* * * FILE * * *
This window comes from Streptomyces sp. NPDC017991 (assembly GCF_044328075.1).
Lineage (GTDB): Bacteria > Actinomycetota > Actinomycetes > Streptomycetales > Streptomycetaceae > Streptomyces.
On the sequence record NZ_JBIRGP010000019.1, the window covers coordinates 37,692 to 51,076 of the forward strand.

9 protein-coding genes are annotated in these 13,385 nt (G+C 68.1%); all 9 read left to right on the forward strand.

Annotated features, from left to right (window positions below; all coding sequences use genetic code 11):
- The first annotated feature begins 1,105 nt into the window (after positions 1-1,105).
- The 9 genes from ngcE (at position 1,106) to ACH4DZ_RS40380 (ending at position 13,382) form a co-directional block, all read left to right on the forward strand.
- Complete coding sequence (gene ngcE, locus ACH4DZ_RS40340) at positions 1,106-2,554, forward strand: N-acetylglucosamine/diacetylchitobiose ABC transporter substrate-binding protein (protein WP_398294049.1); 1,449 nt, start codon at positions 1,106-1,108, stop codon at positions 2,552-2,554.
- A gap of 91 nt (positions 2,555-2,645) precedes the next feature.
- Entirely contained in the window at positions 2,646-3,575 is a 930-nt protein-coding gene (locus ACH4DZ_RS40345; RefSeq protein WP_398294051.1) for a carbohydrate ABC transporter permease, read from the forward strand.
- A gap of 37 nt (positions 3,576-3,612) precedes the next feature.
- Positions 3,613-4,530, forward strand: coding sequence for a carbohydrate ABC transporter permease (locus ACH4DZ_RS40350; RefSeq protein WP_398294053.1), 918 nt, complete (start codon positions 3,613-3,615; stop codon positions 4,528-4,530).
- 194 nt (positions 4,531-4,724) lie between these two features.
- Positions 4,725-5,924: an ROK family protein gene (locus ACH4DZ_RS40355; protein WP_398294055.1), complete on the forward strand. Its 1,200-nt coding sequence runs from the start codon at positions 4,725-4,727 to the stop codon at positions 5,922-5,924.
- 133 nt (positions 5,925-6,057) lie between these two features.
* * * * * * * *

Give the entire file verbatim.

This window comes from Streptomyces sp. NPDC017991 (assembly GCF_044328075.1).
Lineage (GTDB): Bacteria > Actinomycetota > Actinomycetes > Streptomycetales > Streptomycetaceae > Streptomyces.
On the sequence record NZ_JBIRGP010000019.1, the window covers coordinates 37,692 to 51,076 of the forward strand.

9 protein-coding genes are annotated in these 13,385 nt (G+C 68.1%); all 9 read left to right on the forward strand.

Annotated features, from left to right (window positions below; all coding sequences use genetic code 11):
- The first annotated feature begins 1,105 nt into the window (after positions 1-1,105).
- The 9 genes from ngcE (at position 1,106) to ACH4DZ_RS40380 (ending at position 13,382) form a co-directional block, all read left to right on the forward strand.
- Complete coding sequence (gene ngcE, locus ACH4DZ_RS40340) at positions 1,106-2,554, forward strand: N-acetylglucosamine/diacetylchitobiose ABC transporter substrate-binding protein (protein WP_398294049.1); 1,449 nt, start codon at positions 1,106-1,108, stop codon at positions 2,552-2,554.
- A gap of 91 nt (positions 2,555-2,645) precedes the next feature.
- Entirely contained in the window at positions 2,646-3,575 is a 930-nt protein-coding gene (locus ACH4DZ_RS40345; RefSeq protein WP_398294051.1) for a carbohydrate ABC transporter permease, read from the forward strand.
- A gap of 37 nt (positions 3,576-3,612) precedes the next feature.
- Positions 3,613-4,530, forward strand: coding sequence for a carbohydrate ABC transporter permease (locus ACH4DZ_RS40350; RefSeq protein WP_398294053.1), 918 nt, complete (start codon positions 3,613-3,615; stop codon positions 4,528-4,530).
- 194 nt (positions 4,531-4,724) lie between these two features.
- Positions 4,725-5,924: an ROK family protein gene (locus ACH4DZ_RS40355; protein WP_398294055.1), complete on the forward strand. Its 1,200-nt coding sequence runs from the start codon at positions 4,725-4,727 to the stop codon at positions 5,922-5,924.
- 133 nt (positions 5,925-6,057) lie between these two features.